1. Found an active nest? Watch with binoculars from a distance. The smell of your feet on the ground, and hands on the branches or nest, are neon signs for hungry nocturnal mammals to follow and investigate.

2. Federal and state law protects nests, eggs and babies. Do not disturb them. Taking wildlife into captivity is unlawful – you can be fined. Be sure the children know this.

3. Broken or fallen nest? Quickly put up a substitute nest nearby in some shade. Use Easter-egg baskets, small cartons, strawberry boxes – just as long as rain can drain. Robin nests are mud-based and can often be “mudded” back together. Line with dry material, not green grass.

4. Nest boxes need either a cylindrical tunnel over the entrance to prevent a cat or raccoon poking its paw deep inside, or a metal shield below to stop a predator climbing up.

5. Wildlife parents don’t abandon. It is people who misread situations. Example: many birds do not start to incubate until all the clutch is laid, which may take up to two weeks.

6. Found an egg? It was discarded or put there for a reason, or it may even belong there. Leave it untouched. NEVER NEVER try to incubate it! Only the parents can do that. Example: Killdeer often have to leave their ground clutch because of children, foot traffic, dogs and cats. Just leave the eggs. The female will promptly re-lay elsewhere.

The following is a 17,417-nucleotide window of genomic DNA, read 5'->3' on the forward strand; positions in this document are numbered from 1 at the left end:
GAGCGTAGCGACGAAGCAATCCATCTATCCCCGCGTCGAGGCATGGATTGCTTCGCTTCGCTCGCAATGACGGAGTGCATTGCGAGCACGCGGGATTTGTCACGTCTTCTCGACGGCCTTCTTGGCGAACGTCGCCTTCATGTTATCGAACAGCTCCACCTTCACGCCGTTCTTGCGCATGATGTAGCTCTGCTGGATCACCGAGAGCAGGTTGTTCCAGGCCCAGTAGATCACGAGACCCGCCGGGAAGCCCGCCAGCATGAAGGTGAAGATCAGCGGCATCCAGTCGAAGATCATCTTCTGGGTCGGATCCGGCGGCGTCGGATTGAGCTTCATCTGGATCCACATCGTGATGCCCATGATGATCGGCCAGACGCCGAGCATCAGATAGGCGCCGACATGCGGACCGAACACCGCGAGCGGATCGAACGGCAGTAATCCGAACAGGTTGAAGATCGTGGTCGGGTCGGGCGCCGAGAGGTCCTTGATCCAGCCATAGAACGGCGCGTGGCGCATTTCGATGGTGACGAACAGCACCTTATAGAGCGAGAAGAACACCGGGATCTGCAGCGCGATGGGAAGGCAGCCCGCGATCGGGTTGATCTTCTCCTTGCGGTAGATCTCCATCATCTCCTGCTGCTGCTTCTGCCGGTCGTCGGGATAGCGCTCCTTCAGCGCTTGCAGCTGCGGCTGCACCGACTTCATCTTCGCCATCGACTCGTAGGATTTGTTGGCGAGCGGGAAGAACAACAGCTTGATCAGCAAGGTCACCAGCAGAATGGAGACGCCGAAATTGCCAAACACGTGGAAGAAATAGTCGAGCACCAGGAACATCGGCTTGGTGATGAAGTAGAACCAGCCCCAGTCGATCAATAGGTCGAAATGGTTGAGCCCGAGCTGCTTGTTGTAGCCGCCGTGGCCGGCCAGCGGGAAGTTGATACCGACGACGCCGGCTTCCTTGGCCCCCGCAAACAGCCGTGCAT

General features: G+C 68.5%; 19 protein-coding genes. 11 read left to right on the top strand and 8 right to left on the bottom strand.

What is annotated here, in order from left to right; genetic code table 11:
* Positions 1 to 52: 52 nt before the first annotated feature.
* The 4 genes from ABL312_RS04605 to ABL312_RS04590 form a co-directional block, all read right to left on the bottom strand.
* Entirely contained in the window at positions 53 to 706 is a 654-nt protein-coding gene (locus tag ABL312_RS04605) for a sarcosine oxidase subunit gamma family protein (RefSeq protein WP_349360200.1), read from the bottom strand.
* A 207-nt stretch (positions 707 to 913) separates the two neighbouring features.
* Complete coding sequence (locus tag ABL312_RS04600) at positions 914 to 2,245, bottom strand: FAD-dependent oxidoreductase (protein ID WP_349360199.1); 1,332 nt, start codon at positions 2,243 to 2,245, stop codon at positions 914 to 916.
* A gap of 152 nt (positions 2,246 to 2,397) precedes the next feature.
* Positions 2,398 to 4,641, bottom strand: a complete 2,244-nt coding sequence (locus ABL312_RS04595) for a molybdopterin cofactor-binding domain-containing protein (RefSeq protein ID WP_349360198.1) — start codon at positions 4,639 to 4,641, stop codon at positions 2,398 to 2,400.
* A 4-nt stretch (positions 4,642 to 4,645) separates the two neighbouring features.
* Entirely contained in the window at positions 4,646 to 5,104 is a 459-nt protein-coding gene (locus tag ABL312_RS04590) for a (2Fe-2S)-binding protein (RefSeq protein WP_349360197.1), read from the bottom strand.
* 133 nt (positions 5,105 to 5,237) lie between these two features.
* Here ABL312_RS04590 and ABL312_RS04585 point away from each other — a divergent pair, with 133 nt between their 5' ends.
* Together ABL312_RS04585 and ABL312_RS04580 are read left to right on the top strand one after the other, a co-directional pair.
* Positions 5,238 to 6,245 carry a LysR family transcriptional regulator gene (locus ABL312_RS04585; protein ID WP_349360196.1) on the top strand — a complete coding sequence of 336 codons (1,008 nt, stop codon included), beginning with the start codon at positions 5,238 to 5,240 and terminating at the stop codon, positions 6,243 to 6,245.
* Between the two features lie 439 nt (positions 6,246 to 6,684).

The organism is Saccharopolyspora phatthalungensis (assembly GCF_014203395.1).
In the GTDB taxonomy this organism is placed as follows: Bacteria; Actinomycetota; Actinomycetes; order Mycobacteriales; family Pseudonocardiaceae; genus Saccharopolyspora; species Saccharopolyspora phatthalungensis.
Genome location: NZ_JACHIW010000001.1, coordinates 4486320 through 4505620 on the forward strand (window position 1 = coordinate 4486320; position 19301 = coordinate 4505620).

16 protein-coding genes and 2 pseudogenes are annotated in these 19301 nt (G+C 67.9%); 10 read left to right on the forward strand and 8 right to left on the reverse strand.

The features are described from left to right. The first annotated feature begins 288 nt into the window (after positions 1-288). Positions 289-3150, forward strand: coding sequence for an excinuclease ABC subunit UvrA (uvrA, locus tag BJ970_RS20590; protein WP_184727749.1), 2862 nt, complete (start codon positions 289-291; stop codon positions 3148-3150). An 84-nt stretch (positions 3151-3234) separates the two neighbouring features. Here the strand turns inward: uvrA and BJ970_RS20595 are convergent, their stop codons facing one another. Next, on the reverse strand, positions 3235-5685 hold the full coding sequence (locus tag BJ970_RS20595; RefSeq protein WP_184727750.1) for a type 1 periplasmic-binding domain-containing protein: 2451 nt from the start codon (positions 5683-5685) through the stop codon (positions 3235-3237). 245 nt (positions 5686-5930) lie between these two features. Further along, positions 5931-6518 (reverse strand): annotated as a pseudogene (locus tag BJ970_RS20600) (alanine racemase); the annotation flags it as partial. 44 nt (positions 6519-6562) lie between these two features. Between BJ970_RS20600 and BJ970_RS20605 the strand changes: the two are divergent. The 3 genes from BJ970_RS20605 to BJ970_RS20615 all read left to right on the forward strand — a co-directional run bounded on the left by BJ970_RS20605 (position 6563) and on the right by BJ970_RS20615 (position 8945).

7. Leave babies alone. The parents will come to the call of the hungry when you are gone. Just watch. Babies are fed most often early mornings, and also when they are small. Parental time away varies with luck finding food, self-feeding, bathing, level of hunger, time of day and interruptions.

8. “The mother has disappeared”. Very rare. Usually it is the result of inexpert observation. Stuffing insects into a gaping mouth is done in seconds and coming and going is rapid and very discreet. If she is truly dead, don’t forget that most males share the baby-care and can usually cope. Sometimes unknown to you there are even other bird “helpers”.

9. Enjoy by watching. 1) Use bird books and binoculars to learn their biology. 2) Trust the parents to do the best. Unless you’re a bird, it has to be better than you can do!

10. Remember cats belong INDOORS and birds belong OUTDOORS.

Still feel you have to help? There are things you can do to make your yard more bird-friendly.

1. Plant native bushes like some of the dogwoods, viburnums, junipers, or hawthornes. These are fruit-bearing bushes that help provide food for birds, expecially during the winter.

2. Provide water in the form of garden ponds or birdbaths. Either one is a magnet for drawing birds to your yard. Garden ponds have the added benefit of providing habitat for other aquatic critters like frogs or turtles. Remember that water is critical in the winter too.

3. Provide shelter in the form of bushes and shrubs. Evergreens provide year-round protection from predators and the elements. And put up next boxes for cavity-dwelling firds like bluebirds and chickadees.